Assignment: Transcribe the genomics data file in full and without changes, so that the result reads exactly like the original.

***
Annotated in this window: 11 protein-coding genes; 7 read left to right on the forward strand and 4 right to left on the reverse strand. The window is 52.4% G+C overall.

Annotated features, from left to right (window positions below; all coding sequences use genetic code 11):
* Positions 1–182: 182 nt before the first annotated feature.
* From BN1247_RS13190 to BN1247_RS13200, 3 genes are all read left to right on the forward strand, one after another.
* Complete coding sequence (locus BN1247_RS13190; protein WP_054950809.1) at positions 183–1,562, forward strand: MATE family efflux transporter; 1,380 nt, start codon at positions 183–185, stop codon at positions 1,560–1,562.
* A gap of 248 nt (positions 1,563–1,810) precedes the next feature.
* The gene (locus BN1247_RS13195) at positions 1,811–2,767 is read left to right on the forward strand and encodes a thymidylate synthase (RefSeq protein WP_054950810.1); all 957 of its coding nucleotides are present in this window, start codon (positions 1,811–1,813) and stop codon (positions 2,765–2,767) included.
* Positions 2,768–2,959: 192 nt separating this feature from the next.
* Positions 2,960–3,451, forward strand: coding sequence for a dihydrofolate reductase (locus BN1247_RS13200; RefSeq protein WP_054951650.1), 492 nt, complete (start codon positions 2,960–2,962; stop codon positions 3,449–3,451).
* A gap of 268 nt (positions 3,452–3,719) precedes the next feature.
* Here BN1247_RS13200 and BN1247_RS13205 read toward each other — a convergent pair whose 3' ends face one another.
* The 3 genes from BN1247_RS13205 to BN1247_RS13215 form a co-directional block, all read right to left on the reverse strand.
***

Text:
Annotated in this window: 11 protein-coding genes; 7 read left to right on the forward strand and 4 right to left on the reverse strand. The window is 52.4% G+C overall.

Annotated features, from left to right (window positions below; all coding sequences use genetic code 11):
* Positions 1–182: 182 nt before the first annotated feature.
* From BN1247_RS13190 to BN1247_RS13200, 3 genes are all read left to right on the forward strand, one after another.
* Complete coding sequence (locus BN1247_RS13190; protein WP_054950809.1) at positions 183–1,562, forward strand: MATE family efflux transporter; 1,380 nt, start codon at positions 183–185, stop codon at positions 1,560–1,562.
* A gap of 248 nt (positions 1,563–1,810) precedes the next feature.
* The gene (locus BN1247_RS13195) at positions 1,811–2,767 is read left to right on the forward strand and encodes a thymidylate synthase (RefSeq protein WP_054950810.1); all 957 of its coding nucleotides are present in this window, start codon (positions 1,811–1,813) and stop codon (positions 2,765–2,767) included.
* Positions 2,768–2,959: 192 nt separating this feature from the next.
* Positions 2,960–3,451, forward strand: coding sequence for a dihydrofolate reductase (locus BN1247_RS13200; RefSeq protein WP_054951650.1), 492 nt, complete (start codon positions 2,960–2,962; stop codon positions 3,449–3,451).
* A gap of 268 nt (positions 3,452–3,719) precedes the next feature.
* Here BN1247_RS13200 and BN1247_RS13205 read toward each other — a convergent pair whose 3' ends face one another.
* The 3 genes from BN1247_RS13205 to BN1247_RS13215 form a co-directional block, all read right to left on the reverse strand.